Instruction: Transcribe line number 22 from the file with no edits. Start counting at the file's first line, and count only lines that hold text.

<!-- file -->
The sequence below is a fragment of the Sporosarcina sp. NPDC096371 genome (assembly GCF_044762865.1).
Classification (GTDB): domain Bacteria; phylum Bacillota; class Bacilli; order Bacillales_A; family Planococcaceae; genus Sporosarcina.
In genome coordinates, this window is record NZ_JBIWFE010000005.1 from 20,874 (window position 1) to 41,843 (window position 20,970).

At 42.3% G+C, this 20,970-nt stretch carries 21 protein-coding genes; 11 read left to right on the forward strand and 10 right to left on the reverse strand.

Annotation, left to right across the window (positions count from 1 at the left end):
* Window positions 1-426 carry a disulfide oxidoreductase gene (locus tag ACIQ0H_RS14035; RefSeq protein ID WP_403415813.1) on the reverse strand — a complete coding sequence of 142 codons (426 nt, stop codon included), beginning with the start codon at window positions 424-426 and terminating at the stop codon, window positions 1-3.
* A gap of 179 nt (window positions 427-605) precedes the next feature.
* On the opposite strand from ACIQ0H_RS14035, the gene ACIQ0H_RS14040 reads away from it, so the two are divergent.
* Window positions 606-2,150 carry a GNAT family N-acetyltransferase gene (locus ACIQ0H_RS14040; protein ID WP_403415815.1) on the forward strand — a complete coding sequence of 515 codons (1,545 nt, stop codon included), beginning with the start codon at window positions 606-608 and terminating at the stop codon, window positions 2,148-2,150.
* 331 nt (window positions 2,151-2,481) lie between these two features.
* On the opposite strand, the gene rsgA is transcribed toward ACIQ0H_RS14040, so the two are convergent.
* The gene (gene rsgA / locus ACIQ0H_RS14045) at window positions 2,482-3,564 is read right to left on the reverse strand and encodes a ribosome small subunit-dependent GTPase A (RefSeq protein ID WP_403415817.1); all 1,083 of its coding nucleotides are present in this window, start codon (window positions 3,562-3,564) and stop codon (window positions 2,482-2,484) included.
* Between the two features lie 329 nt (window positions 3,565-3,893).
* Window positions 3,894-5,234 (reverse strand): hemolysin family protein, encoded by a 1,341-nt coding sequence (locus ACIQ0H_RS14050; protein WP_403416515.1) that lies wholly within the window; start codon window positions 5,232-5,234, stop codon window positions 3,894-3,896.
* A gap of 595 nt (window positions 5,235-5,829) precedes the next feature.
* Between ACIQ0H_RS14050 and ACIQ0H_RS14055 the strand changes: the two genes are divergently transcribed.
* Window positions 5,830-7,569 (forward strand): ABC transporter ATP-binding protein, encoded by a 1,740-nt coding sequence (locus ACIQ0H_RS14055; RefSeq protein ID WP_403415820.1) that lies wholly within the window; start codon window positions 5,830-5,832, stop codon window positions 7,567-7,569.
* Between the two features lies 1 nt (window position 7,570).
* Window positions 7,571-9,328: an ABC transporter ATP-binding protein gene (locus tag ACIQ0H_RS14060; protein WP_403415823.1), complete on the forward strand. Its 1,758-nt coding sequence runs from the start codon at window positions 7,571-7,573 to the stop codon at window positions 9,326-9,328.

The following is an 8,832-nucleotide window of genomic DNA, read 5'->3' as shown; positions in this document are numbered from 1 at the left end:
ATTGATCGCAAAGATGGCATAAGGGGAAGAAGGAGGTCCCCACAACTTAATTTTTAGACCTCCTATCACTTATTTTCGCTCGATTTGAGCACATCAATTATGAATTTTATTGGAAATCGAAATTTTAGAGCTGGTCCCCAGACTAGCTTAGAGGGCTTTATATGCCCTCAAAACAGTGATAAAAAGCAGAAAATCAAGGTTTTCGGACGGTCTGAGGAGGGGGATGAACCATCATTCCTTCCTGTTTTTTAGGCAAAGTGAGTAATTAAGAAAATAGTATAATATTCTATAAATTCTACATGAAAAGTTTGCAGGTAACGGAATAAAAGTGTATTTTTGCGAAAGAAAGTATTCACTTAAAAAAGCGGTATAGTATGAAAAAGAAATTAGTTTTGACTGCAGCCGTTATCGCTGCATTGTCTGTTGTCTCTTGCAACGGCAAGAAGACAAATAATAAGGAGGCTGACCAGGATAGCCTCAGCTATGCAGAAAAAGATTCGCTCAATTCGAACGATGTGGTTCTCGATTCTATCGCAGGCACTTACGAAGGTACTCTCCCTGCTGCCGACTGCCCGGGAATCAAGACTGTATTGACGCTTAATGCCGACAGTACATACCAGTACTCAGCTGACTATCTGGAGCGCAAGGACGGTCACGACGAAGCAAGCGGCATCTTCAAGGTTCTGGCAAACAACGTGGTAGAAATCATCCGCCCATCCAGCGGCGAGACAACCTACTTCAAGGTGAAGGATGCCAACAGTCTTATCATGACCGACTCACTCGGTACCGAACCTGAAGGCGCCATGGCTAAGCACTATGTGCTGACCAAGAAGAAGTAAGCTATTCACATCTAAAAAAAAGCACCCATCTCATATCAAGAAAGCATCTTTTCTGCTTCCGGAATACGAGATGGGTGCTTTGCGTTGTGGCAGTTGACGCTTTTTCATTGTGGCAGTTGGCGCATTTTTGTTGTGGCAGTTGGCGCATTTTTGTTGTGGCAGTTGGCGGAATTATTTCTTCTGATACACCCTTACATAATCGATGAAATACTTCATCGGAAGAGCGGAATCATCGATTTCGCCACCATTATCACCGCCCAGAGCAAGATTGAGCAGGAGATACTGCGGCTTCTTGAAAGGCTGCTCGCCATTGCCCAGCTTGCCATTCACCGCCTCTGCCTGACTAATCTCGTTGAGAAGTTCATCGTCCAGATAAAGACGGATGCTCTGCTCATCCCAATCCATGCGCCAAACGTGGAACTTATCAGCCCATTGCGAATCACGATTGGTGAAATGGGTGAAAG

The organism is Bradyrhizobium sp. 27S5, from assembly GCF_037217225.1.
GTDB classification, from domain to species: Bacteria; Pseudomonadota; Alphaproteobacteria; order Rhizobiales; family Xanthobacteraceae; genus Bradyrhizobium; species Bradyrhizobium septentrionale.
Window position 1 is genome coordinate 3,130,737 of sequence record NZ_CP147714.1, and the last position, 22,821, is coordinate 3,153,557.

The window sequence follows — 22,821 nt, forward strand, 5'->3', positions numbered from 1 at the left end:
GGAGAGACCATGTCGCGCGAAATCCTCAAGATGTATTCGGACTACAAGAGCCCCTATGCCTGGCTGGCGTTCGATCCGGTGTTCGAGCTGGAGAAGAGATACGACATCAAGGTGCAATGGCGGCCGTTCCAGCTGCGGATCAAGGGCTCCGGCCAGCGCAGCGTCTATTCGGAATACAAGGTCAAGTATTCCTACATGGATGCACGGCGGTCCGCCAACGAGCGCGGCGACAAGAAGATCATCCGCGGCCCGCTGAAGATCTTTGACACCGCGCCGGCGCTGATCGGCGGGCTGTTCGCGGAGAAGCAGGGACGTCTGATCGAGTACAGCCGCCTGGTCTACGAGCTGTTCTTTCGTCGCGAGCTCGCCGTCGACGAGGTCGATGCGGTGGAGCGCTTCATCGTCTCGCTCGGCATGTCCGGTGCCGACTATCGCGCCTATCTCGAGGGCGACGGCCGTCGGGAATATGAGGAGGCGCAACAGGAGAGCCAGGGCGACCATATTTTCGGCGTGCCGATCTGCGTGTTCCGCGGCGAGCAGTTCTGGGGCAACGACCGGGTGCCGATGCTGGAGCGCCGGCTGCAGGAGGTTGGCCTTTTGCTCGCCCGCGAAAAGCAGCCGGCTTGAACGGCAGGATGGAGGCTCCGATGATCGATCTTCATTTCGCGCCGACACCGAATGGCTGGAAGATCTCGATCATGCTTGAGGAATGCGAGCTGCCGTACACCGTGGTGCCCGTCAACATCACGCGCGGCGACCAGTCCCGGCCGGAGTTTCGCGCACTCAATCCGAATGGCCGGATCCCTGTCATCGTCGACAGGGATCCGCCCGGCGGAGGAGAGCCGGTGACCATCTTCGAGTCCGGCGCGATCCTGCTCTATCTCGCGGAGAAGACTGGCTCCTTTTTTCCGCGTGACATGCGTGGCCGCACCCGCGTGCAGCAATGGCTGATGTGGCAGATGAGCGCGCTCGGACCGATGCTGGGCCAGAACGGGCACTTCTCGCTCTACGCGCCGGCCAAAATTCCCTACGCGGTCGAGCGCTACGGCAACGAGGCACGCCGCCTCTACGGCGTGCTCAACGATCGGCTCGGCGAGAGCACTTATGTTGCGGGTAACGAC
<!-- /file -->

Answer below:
The organism is Bradyrhizobium sp. 27S5, from assembly GCF_037217225.1.